I have just finished reading Jeremy Adelman's wonderful biography of the great social scientist Albert Hirschman: Worldly Philosopher: The Odyssey of Albert O. Hirschman (Princeton 2013). It is among the most impressive biographies I have ever read, in large part because Hirschman led such an interesting and active life (especially for someone primarily known as a scholar), but also because of the close attention Adelman pays to Hirschman's ideas and the long arc of his thinking, which moved so closely in relation to his active life.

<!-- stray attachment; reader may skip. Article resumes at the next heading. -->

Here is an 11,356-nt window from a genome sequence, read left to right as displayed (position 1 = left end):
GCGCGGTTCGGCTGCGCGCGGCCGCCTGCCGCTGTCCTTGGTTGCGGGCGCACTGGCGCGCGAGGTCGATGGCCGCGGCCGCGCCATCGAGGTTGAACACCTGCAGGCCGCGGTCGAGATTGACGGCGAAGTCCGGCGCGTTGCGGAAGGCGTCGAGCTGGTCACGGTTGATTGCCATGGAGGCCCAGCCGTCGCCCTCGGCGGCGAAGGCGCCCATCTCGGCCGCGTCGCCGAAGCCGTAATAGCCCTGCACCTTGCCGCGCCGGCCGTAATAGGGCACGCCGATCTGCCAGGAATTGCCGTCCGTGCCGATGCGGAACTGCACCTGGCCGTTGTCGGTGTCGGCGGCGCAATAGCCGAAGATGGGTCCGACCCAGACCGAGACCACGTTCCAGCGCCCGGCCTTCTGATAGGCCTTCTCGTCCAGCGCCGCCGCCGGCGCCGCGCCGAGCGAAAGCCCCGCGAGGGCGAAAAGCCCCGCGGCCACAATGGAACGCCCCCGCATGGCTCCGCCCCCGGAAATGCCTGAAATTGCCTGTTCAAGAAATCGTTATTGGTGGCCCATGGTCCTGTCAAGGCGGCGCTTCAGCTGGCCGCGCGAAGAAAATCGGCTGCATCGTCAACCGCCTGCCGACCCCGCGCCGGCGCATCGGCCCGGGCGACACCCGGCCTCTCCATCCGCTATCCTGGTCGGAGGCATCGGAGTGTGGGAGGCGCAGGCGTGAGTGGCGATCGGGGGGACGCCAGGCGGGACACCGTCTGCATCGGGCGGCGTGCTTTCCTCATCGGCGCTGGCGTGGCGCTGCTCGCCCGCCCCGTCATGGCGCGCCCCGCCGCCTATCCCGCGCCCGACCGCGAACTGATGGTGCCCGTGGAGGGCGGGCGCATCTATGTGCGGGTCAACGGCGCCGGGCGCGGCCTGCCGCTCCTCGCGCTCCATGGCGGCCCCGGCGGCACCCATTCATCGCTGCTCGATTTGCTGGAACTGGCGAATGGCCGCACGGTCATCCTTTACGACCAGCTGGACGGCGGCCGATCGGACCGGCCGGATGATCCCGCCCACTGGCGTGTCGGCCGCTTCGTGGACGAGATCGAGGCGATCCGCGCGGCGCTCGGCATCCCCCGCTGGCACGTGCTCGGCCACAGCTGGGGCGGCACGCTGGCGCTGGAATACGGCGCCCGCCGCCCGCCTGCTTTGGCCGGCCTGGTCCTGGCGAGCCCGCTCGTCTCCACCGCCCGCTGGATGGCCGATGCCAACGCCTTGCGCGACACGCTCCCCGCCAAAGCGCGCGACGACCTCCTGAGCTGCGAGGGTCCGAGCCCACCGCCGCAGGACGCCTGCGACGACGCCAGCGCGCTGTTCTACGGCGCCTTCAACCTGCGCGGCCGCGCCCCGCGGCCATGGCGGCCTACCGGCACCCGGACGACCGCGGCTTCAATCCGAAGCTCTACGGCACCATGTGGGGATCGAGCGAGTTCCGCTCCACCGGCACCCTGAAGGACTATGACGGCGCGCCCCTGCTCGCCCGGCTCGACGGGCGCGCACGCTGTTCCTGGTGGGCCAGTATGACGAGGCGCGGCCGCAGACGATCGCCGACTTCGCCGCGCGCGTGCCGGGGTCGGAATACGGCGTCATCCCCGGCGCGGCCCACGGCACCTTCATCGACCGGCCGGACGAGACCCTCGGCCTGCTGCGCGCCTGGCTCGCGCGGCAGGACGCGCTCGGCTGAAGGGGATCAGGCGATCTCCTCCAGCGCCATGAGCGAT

I now have a much better understanding of why I always have found Hirschman's approach to social science so admirable. To understand the man's life is to better appreciate his thinking. All of the social scientists I have admired most, including (in addition to Hirschman) Tom Schelling (who plays a fairly prominent role throughout Adelman's biography), Lin Ostrom, Amartya Sen, and Herbert Simon, share in common very high levels of creativity with a relative disdain for conventional, discipline-bound thinking. They do not give rise to schools of thought, but embody them in a way that makes it extraordinarily difficult for more ordinary scholars to follow in their giant footsteps.